I was recently reading John Burnside’s “The Music of Time: Poetry in the Twentieth Century.” It’s a good book, combining personal reminiscence and intensive reflection on works by poets as various as Siegfried Sassoon, Marina Tsvetaeva, Rainer Maria Rilke, Marianne Moore, Eugenio Montale, William Matthews and Haki R. Madhubuti, among many others.
Throughout, Burnside argues that 20th-century poetry matters because it continually interacts with contemporary social conditions and political crises, with what he calls — borrowing the phrase from Osip Mandelstam — “the noise of time.”
In effect, poetry “aims in every possible way to reaffirm the world that we actually inhabit, in all its vital, messy, beautiful, tragic reality. It is not so much the case that poetry makes nothing happen” — those last four words derive from W.H. Auden’s elegy for W.B. Yeats — “as that it attempts to reveal what is already happening, to offer a context to events and so propose a means by which the noise of time can be re-experienced as the music of what happens.”
Befitting an admirer of Randall Jarrell, that pitiless scourge of critical jargon, Burnside avoids technical terms, though his close readings demand close attention, probably more than many general readers will want to give. Still, he quotes well and regularly and imaginatively frames his arguments around the most poetic of philosophical catchphrases, including “All that is solid melts into air” (Marx and Engels), “What we cannot speak about we must pass over in silence” (Wittgenstein) and “Nothingness haunts being” (Sartre). While Burnside mainly looks at work written in response to injustice, war and grief, his examples all tend to be comparatively sophisticated, as one would expect from a distinguished poet and a teacher at the University of St. Andrews in Scotland.
Still, I would guess that most of us turn to far more sentimental verse when confronting adversity or seeking comfort. Kipling is much derided, but his oft-quoted poem “If” has inspired generations with its tribute to character and endurance, to the will to “watch the things you gave your life to broken” and then to build them up again “with wornout tools.” Or consider the gut punch of Sarah Cleghorn’s “The Golf Links Lie So Near the Mill”:
The golf-links lie so near the mill
That nearly every day
The laboring children can look out
And see the men at play.
John Greenleaf Whittier famously wrote what sounds like a bit of greeting-card verse: “Of all sad words of tongue or pen,/ The saddest are these, ‘It might have been.’”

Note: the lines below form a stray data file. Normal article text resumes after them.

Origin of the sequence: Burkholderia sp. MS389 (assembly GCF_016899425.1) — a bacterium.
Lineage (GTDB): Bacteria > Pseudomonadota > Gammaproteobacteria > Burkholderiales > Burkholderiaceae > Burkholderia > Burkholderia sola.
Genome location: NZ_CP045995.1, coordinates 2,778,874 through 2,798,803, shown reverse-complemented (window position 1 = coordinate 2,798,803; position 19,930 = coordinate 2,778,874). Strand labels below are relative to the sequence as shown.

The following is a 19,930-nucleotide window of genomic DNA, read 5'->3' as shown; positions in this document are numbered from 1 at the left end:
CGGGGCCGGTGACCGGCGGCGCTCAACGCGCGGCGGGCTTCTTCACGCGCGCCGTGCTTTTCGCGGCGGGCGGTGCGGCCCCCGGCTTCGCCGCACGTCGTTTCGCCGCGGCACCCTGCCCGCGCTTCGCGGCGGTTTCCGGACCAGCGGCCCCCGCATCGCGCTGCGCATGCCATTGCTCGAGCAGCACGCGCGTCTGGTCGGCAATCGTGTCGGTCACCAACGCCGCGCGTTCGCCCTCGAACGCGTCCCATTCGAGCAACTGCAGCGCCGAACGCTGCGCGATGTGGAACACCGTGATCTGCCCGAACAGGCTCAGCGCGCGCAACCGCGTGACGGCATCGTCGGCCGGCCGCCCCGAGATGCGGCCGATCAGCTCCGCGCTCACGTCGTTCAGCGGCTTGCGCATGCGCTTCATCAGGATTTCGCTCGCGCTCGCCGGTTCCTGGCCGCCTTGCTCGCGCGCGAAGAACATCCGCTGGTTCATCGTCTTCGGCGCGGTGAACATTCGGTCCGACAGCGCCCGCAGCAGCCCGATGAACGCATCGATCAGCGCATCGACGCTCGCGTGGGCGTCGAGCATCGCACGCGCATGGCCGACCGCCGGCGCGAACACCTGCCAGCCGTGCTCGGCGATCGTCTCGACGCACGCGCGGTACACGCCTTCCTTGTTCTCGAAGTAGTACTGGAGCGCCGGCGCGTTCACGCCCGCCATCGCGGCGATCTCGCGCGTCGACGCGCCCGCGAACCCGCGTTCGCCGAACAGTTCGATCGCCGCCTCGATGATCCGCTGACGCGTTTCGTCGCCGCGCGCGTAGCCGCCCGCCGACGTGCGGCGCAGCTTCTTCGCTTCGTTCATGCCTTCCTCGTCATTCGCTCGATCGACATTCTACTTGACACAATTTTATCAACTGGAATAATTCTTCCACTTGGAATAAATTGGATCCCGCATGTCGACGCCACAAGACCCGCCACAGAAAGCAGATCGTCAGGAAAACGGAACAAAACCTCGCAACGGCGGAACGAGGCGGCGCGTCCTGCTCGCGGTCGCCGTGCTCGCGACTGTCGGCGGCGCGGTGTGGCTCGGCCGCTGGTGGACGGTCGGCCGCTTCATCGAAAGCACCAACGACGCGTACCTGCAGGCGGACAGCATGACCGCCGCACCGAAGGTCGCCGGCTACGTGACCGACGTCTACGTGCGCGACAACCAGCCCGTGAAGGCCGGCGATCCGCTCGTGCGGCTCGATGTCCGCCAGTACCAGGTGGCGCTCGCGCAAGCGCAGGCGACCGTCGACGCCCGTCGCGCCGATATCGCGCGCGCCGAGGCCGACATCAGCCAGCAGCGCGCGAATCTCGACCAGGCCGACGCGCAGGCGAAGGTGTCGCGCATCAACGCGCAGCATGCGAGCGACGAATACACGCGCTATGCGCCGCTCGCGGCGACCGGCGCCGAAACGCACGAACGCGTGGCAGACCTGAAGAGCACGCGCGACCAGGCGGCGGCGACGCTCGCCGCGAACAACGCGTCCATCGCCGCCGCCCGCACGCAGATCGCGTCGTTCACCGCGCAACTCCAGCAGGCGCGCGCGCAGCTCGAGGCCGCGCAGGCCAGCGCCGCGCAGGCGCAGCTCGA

But isn’t this true? The yearning for what can never be, or can never be again, haunts the poetry we respond to most strongly. T.S. Eliot, in a tacitly confessional moment, ends an essay on Thomas Heywood by quoting two lines from this 17th-century playwright that “no man or woman past their youth can read without a twinge of personal feeling”: “O God! O God! That it were possible/ To undo things done; to call back yesterday.”
Much of the poetry we love most is of this wistful, regret-filled kind, an all-too human hankering that things might be other than they are. A fragment of Archilochus sounds an ancient cri de coeur, “Ah, could I but touch Neoboule’s hand.” Few remember Elizabeth Akers Allen, but all adults recognize the longing she captures in just two lines: “Backward, turn backward, O time in your flight,/ Make me a child again just for tonight.” Wordsworth repeatedly mourns his lost childhood: “That time is past/And all its aching joys/ Are now no more,/And all its dizzy raptures.” The Coleridge of “Kubla Khan” dreams, alas in vain, of renewal, “Could I revive within me/ That symphony and song,” and Tennyson, recalling his youth, lingers over kisses “sweet as those by hopeless fancy feigned/ On lips that are for others.” It’s no accident that Poe could construct an entire poem around a single fateful word: “Nevermore!”
Among the moderns, Yeats, even in old age, feels the tug of hopeless desire: “How can I, that girl standing there,/ My attention fix/ On Roman or on Russian/ Or on Spanish politics?” And even Auden exclaims, “O plunge your hands in water,/ Plunge them in up to the wrist;/Stare, stare in the basin/ And wonder what you’ve missed.”
Though expressing existential angst, Auden’s words eerily resemble a cautionary directive from the Centers for Disease Control and Prevention. Indeed, many elegiac poems now convey an unwelcome contemporary resonance. In “Missing Dates,” a haunting villanelle about helpless love and despair, William Empson writes: “Slowly the poison the whole blood stream fills./ The waste remains, the waste remains and kills.”
While loss, yearning, fear of death and an overwhelming sense of waste are part of the human condition, they can sometimes be faced more easily with the help of poetry. As Burnside writes, poetry “nourishes us, it contributes to our grieving and our healing processes, it gives focus to our loves and to our fears, allowing us to sing them, at the back of our minds, in a deliberate and disciplined transformation of noise into music, of grief into acceptance, of anger at pointless destruction into a determination to save at least something of what remains.”
For modern readers, the poetry I’ve been talking about finds its most quietly powerful iteration in Jane Kenyon’s “Otherwise.” In this poem, Kenyon — with a fatal cancer — reviews the simple pleasures of a typical day: getting out of bed and standing on two legs, eating breakfast, taking the dog for a walk, doing the work she loves. Throughout, she adds the tocsin-like phrase, “It might have been otherwise.” The poem slowly builds to a heart-rending finish in which the personal merges into the universal:
I slept in a bed
In a room with paintings
On the walls, and
Planned another day
Just like this day.
But one day, I know,
It will be otherwise.